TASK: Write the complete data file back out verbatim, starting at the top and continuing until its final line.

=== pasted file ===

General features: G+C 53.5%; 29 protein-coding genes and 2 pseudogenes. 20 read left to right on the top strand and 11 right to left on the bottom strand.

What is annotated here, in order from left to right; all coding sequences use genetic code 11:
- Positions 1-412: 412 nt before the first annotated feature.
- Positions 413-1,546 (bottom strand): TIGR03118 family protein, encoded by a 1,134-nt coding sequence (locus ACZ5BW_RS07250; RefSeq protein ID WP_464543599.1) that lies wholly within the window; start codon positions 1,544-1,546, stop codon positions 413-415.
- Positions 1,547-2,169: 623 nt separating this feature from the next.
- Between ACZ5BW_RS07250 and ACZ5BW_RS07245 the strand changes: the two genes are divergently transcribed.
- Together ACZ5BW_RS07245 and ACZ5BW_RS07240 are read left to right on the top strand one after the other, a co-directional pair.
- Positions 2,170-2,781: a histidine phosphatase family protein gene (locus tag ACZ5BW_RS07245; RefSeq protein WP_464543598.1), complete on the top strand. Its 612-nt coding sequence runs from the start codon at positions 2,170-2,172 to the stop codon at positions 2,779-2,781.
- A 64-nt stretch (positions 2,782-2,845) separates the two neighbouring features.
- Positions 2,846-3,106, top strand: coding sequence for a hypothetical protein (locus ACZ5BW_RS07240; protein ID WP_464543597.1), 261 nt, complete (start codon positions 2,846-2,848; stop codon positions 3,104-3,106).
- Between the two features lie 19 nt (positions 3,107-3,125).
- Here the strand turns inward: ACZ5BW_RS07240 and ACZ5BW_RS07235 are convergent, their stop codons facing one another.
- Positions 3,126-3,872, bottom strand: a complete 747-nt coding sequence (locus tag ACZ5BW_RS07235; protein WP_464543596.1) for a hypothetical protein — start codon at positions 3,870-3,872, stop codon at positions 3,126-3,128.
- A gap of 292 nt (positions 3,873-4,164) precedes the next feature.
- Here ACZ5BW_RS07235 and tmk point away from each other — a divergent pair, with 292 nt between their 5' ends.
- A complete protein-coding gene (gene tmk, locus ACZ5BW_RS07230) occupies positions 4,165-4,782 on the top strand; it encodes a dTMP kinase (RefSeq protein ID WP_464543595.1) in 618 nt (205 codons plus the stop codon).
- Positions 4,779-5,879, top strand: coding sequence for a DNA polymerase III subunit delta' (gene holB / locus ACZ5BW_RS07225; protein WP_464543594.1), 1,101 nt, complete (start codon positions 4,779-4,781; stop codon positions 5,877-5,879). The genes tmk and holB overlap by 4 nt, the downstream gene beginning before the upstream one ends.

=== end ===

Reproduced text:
General features: G+C 53.5%; 29 protein-coding genes and 2 pseudogenes. 20 read left to right on the top strand and 11 right to left on the bottom strand.

What is annotated here, in order from left to right; all coding sequences use genetic code 11:
- Positions 1-412: 412 nt before the first annotated feature.
- Positions 413-1,546 (bottom strand): TIGR03118 family protein, encoded by a 1,134-nt coding sequence (locus ACZ5BW_RS07250; RefSeq protein ID WP_464543599.1) that lies wholly within the window; start codon positions 1,544-1,546, stop codon positions 413-415.
- Positions 1,547-2,169: 623 nt separating this feature from the next.
- Between ACZ5BW_RS07250 and ACZ5BW_RS07245 the strand changes: the two genes are divergently transcribed.
- Together ACZ5BW_RS07245 and ACZ5BW_RS07240 are read left to right on the top strand one after the other, a co-directional pair.
- Positions 2,170-2,781: a histidine phosphatase family protein gene (locus tag ACZ5BW_RS07245; RefSeq protein WP_464543598.1), complete on the top strand. Its 612-nt coding sequence runs from the start codon at positions 2,170-2,172 to the stop codon at positions 2,779-2,781.
- A 64-nt stretch (positions 2,782-2,845) separates the two neighbouring features.
- Positions 2,846-3,106, top strand: coding sequence for a hypothetical protein (locus ACZ5BW_RS07240; protein ID WP_464543597.1), 261 nt, complete (start codon positions 2,846-2,848; stop codon positions 3,104-3,106).
- Between the two features lie 19 nt (positions 3,107-3,125).
- Here the strand turns inward: ACZ5BW_RS07240 and ACZ5BW_RS07235 are convergent, their stop codons facing one another.
- Positions 3,126-3,872, bottom strand: a complete 747-nt coding sequence (locus tag ACZ5BW_RS07235; protein WP_464543596.1) for a hypothetical protein — start codon at positions 3,870-3,872, stop codon at positions 3,126-3,128.
- A gap of 292 nt (positions 3,873-4,164) precedes the next feature.
- Here ACZ5BW_RS07235 and tmk point away from each other — a divergent pair, with 292 nt between their 5' ends.
- A complete protein-coding gene (gene tmk, locus ACZ5BW_RS07230) occupies positions 4,165-4,782 on the top strand; it encodes a dTMP kinase (RefSeq protein ID WP_464543595.1) in 618 nt (205 codons plus the stop codon).
- Positions 4,779-5,879, top strand: coding sequence for a DNA polymerase III subunit delta' (gene holB / locus ACZ5BW_RS07225; protein WP_464543594.1), 1,101 nt, complete (start codon positions 4,779-4,781; stop codon positions 5,877-5,879). The genes tmk and holB overlap by 4 nt, the downstream gene beginning before the upstream one ends.